Also forgot to mention Lacchain, an Interamerican Development Bank initiative, we joined earlier this year.
Q: Hello Avalanche team and all, I am interested in the process of changing the main functions of the Avalanche Protocol. Taking into account the Apricot update I want to ask whether the Avalanche community of validators and delegates can somehow participate in the process of accepting these proposals as for example in Tezos blockchain (their validators can vote for any planning proto updates and I think is good for all)? Or only the Avalanche Devs team has the right to make proposals for improving the Protocol?
My second question is about privacy: why does the Avalanche Protocol use RPC data about location (ip address and name internet provider) of validators and for what? I sincerely believe that you can do without this data, but apparently, the team believes otherwise, please tell us how it can be useful? Personally, I see more disadvantages than advantages to this. Thanks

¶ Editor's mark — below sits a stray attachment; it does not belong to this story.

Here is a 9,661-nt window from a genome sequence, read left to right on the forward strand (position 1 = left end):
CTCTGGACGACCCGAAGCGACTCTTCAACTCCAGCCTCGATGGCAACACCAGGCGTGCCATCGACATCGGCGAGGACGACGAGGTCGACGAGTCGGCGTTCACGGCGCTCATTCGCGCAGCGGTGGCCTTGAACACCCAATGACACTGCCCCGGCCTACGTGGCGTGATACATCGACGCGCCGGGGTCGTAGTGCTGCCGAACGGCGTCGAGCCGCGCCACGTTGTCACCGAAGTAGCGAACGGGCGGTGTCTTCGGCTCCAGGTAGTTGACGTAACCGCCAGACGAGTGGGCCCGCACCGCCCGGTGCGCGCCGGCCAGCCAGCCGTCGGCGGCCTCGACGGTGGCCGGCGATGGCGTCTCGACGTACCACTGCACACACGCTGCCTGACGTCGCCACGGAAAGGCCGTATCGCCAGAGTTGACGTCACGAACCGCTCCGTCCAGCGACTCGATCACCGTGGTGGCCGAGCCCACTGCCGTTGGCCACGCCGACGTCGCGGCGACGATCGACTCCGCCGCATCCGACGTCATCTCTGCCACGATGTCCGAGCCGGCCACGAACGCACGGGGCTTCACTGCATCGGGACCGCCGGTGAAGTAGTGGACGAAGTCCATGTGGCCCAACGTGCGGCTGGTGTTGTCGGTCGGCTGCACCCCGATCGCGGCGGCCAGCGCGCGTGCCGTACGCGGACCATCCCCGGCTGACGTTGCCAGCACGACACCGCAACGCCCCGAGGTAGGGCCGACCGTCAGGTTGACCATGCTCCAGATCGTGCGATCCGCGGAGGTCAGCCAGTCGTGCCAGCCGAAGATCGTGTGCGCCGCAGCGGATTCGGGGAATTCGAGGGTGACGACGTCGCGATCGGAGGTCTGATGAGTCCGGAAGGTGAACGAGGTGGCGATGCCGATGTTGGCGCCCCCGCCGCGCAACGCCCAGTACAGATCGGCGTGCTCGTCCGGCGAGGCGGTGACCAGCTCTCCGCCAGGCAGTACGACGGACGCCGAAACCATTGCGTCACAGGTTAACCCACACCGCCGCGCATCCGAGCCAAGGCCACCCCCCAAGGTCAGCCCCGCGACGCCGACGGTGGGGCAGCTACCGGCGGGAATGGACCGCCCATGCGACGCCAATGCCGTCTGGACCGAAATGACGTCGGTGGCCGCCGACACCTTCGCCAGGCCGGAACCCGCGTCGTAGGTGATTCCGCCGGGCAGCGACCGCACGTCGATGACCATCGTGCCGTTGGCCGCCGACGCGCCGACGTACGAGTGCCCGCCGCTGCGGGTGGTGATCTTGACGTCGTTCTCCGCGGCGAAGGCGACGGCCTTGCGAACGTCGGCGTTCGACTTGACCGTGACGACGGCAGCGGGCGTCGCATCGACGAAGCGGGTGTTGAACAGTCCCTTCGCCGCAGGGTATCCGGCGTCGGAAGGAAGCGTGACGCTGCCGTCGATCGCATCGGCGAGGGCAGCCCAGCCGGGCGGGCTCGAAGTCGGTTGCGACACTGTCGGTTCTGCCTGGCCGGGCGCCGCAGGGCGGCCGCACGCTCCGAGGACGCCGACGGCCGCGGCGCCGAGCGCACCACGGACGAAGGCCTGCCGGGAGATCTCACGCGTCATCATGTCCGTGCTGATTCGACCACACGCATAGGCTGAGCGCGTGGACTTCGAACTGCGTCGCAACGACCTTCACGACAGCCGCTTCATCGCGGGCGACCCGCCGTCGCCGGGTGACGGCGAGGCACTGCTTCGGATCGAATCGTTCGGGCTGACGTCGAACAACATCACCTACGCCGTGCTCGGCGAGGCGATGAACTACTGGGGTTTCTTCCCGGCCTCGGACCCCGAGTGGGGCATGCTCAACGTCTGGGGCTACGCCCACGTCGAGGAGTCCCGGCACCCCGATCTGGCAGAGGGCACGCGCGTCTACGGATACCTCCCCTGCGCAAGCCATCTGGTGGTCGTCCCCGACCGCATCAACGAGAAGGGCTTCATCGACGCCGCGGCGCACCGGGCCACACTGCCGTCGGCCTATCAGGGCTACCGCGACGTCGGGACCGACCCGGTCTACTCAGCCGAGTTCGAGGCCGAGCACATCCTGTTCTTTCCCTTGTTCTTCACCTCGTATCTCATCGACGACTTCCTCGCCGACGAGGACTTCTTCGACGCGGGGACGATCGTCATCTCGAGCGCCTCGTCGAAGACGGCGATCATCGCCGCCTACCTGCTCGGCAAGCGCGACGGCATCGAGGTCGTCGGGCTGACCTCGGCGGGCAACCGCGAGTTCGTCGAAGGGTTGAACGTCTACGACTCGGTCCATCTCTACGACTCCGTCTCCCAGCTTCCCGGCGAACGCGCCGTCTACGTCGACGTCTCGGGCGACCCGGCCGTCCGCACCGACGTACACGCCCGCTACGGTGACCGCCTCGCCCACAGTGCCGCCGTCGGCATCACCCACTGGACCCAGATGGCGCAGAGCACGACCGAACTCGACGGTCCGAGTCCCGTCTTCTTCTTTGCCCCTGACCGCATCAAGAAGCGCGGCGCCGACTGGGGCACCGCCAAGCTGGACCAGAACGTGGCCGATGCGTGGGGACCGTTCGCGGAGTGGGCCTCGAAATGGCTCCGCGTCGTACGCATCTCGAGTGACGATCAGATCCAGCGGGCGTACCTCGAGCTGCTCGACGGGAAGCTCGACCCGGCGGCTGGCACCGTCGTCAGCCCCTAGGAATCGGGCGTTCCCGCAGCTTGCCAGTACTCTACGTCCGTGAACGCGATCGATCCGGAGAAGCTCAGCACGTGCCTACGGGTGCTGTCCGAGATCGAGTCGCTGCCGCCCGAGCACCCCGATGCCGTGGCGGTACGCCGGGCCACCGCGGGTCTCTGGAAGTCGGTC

A: Governance is planned to be added to the P-chain for specified parameters, such as the minimum staking amount. During the initial planning of how the network would function, we felt that general on-chain governance was going to result in too vague of a network description. We wanted validators and partners to feel comfortable running our software. This is also why our team has been vocally against slashing.
As for who could propose upgrading the protocol, anyone can either propose a PR to the AvalancheGo repo, fork the AvalancheGo repo, or write a new implementation from the ground up. At the end of the day, what matters is what the code running on the validators says to do. Not what the ava-labs/avalanchego repo says.
Distributed protocols require nodes to be able to communicate with each other. The internet uses IP addresses to be able to send these messages. This is why the nodes track IP addresses. The nodes don’t track the name of the internet provider.
Q: How do two subnets interoperate at the moment? Is it possible to do atomic operations between them?
A: Currently subnets are totally isolated. In the future, it could be possible for them to communicate through the primary network but currently they provide complete segmentation of chains.